MAPPS Executive Director John Palatiello was recently named to a Federal Aviation Administration (FAA) working group to an Aviation Rulemaking Committee (ARC) to advise on beyond visual line of sight (BVLOS) policy and regulations for unmanned aircraft systems.
The ARC's purpose is to provide input from users or potential users of UAS on immediate, near- and long-term issues for integrating UAS into the national airspace system. It will advise on the next group of regulations that the FAA will be writing after establishing the Notice of Proposed Rulemaking that is anticipated to come out later this year.
Each member was asked to submit (1) their 3- to 5-year anticipated requirements for BVLOS UAS operations; (2) perceived barriers to conducting those operations; and (3) recommendations for the FAA to consider on how to remove those barriers.
The following is what Mr. Palatiello submitted, based on input from numerous MAPPS member firm principals.
MAPPS looks forward to a VLOS and BVLOS regulatory environment that will enable UAS to support key industries such as transportation, oil and gas, mining, power transmission, and agriculture. These industries often have specific infrastructure in defined geographies that require more support than what can be efficiently and safely provided by manned aviation. We believe this additional support will enhance public health, welfare and safety while enabling advanced technologies to improve performance and potentially reduce costs. This support can be safely provided sooner through administrative/procedural processes before fully capable sense and avoid capabilities that are certified and standardized are achieved. The same is true for communications systems. Both of these technologies are feasible. However, both are also quite expensive, and therefore not seen as practical in the short term for the very small systems.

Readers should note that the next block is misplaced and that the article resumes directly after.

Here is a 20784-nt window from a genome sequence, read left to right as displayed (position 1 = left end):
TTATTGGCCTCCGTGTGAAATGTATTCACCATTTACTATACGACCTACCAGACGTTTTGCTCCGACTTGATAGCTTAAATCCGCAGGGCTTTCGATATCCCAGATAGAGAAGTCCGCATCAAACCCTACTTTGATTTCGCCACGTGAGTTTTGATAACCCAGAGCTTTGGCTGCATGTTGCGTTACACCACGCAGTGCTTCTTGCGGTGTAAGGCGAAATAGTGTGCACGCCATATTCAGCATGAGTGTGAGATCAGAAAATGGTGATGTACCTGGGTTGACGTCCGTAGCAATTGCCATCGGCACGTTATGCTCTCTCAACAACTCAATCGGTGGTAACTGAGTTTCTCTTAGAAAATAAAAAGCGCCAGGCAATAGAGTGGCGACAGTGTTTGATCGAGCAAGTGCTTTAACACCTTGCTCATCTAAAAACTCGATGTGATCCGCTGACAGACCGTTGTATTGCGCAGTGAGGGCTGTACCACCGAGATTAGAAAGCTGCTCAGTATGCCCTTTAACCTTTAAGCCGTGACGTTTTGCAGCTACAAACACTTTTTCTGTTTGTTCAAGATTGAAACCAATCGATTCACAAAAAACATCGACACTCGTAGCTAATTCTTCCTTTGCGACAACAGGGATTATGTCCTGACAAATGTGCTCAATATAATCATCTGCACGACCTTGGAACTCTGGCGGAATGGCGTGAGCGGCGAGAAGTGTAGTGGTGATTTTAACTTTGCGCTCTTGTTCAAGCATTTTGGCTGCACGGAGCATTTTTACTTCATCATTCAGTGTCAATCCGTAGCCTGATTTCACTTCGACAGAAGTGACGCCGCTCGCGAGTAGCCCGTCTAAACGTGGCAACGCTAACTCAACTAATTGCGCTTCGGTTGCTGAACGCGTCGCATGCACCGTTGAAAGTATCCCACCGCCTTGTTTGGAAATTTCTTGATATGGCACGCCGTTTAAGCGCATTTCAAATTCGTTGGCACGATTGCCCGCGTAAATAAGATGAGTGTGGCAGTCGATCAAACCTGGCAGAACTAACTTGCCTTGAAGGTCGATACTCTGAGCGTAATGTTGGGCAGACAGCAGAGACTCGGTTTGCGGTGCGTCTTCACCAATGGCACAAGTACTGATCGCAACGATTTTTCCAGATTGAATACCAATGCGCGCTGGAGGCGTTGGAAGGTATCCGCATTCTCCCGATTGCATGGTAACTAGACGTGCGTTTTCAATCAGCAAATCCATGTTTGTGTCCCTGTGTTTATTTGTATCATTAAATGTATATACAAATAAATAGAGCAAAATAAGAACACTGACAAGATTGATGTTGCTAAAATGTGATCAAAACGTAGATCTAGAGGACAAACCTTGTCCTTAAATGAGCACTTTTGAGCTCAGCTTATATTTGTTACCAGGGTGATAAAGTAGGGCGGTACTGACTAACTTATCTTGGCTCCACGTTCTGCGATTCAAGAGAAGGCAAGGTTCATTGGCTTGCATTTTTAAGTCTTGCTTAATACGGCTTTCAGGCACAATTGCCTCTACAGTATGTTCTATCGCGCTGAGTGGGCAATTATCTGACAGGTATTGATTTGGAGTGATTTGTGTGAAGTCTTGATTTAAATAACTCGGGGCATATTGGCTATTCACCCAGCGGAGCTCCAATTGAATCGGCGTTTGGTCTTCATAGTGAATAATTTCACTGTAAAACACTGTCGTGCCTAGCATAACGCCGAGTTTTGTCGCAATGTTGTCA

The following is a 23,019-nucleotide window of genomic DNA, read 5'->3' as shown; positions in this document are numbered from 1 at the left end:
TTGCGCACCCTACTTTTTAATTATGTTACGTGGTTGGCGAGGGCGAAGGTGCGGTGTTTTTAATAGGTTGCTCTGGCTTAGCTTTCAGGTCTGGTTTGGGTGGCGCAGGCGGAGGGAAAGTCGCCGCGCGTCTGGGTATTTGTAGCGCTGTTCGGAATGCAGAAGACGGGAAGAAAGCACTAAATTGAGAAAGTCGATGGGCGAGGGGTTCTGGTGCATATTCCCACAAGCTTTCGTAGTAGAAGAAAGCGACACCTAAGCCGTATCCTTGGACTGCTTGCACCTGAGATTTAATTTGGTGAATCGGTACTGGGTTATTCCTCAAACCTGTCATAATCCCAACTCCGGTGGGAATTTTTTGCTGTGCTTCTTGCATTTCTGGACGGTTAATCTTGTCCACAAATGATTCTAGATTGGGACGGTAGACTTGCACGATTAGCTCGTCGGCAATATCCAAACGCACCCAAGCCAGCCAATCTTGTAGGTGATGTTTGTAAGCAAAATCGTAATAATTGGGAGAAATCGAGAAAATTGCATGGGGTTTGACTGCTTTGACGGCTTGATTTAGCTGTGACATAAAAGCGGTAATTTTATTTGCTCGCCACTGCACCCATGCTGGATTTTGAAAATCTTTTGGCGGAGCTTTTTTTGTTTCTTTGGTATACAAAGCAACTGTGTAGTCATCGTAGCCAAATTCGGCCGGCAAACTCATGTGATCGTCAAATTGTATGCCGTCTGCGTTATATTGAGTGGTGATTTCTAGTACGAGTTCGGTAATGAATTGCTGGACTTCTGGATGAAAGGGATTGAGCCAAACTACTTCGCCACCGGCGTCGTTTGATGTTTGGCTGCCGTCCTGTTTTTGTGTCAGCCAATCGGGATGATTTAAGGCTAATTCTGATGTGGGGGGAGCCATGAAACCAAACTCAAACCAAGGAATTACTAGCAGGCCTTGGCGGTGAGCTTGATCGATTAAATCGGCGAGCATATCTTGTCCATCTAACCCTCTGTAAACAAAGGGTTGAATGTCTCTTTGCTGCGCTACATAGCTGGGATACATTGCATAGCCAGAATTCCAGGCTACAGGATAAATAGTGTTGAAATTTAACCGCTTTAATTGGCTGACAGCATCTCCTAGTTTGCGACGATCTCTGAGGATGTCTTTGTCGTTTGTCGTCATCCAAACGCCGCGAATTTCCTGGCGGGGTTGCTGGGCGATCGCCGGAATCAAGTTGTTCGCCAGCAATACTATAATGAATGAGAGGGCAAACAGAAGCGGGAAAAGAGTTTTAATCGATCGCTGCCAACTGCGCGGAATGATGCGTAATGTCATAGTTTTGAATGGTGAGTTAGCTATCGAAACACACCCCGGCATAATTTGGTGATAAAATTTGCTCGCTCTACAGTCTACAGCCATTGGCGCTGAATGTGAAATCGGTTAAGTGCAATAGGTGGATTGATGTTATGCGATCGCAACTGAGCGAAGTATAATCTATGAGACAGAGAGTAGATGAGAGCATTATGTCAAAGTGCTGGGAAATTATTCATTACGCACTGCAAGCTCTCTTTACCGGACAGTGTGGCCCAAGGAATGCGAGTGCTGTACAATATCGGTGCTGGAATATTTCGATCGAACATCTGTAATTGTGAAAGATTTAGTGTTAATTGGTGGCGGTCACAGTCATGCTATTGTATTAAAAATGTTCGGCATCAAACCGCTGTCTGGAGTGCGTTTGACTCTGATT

As an association of firms that currently operate manned aircraft for geospatial data acquisition and are entering the UAV arena, we are keenly interested in the safety of both manned and unmanned aircraft.
BVLOS becomes an issue, not solely due to the distance of the UAS from the operator, but terrain is also a factor. For example, when conducting a survey of an open pit mine, the operator loses LOS when the UAS flies down into the pit. The operator regains contact when the UAS emerges. Actually, the UAS is technically at a negative Above Ground Level (-AGL) elevation. The second and bigger issue is quarries and stockpiles. This occurs when the UAS cannot be seen for some periods of time due to a stockpile blocking the line of sight.
It is suggested that an "autonomous agent" system be incorporated into the flight management firmware. When activated, the UAS uploads (via cellular technology) its flight plan and tail number to a central database. It also downloads the flight plans of any other vehicle which will be in the vicinity of another. This central database could be run at a private firm and needs not be a government system. Such a system exists today for satellites and could be easily adopted for UAS.